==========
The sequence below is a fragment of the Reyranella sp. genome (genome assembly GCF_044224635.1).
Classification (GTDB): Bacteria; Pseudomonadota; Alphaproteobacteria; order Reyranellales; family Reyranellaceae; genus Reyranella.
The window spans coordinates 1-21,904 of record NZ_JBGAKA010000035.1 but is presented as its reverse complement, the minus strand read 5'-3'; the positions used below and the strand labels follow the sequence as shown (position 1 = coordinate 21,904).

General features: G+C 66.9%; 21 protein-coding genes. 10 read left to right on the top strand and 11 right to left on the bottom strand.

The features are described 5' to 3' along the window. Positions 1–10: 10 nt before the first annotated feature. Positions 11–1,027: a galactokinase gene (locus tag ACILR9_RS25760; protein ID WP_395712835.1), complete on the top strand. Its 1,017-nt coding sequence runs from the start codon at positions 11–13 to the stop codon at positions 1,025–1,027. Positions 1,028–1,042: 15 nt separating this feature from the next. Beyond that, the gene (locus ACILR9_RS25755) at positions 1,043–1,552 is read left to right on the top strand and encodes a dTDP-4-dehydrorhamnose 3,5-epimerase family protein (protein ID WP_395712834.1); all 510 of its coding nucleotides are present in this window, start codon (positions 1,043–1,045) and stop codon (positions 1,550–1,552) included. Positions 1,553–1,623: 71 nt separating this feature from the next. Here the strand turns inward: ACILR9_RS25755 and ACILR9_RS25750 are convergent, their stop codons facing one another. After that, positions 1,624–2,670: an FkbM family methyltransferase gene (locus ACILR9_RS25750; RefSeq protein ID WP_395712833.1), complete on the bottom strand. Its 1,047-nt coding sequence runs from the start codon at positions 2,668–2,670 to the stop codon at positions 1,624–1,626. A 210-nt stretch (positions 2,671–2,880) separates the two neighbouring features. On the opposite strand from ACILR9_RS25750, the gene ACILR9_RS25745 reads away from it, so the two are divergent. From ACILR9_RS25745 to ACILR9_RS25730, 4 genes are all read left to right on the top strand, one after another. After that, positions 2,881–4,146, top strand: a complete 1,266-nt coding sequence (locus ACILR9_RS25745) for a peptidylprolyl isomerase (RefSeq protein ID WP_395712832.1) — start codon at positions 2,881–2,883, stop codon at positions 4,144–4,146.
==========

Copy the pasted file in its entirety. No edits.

The sequence below is a fragment of the Reyranella sp. genome (genome assembly GCF_044224635.1).
Classification (GTDB): Bacteria; Pseudomonadota; Alphaproteobacteria; order Reyranellales; family Reyranellaceae; genus Reyranella.
The window spans coordinates 1-21,904 of record NZ_JBGAKA010000035.1 but is presented as its reverse complement, the minus strand read 5'-3'; the positions used below and the strand labels follow the sequence as shown (position 1 = coordinate 21,904).

General features: G+C 66.9%; 21 protein-coding genes. 10 read left to right on the top strand and 11 right to left on the bottom strand.

The features are described 5' to 3' along the window. Positions 1–10: 10 nt before the first annotated feature. Positions 11–1,027: a galactokinase gene (locus tag ACILR9_RS25760; protein ID WP_395712835.1), complete on the top strand. Its 1,017-nt coding sequence runs from the start codon at positions 11–13 to the stop codon at positions 1,025–1,027. Positions 1,028–1,042: 15 nt separating this feature from the next. Beyond that, the gene (locus ACILR9_RS25755) at positions 1,043–1,552 is read left to right on the top strand and encodes a dTDP-4-dehydrorhamnose 3,5-epimerase family protein (protein ID WP_395712834.1); all 510 of its coding nucleotides are present in this window, start codon (positions 1,043–1,045) and stop codon (positions 1,550–1,552) included. Positions 1,553–1,623: 71 nt separating this feature from the next. Here the strand turns inward: ACILR9_RS25755 and ACILR9_RS25750 are convergent, their stop codons facing one another. After that, positions 1,624–2,670: an FkbM family methyltransferase gene (locus ACILR9_RS25750; RefSeq protein ID WP_395712833.1), complete on the bottom strand. Its 1,047-nt coding sequence runs from the start codon at positions 2,668–2,670 to the stop codon at positions 1,624–1,626. A 210-nt stretch (positions 2,671–2,880) separates the two neighbouring features. On the opposite strand from ACILR9_RS25750, the gene ACILR9_RS25745 reads away from it, so the two are divergent. From ACILR9_RS25745 to ACILR9_RS25730, 4 genes are all read left to right on the top strand, one after another. After that, positions 2,881–4,146, top strand: a complete 1,266-nt coding sequence (locus ACILR9_RS25745) for a peptidylprolyl isomerase (RefSeq protein ID WP_395712832.1) — start codon at positions 2,881–2,883, stop codon at positions 4,144–4,146.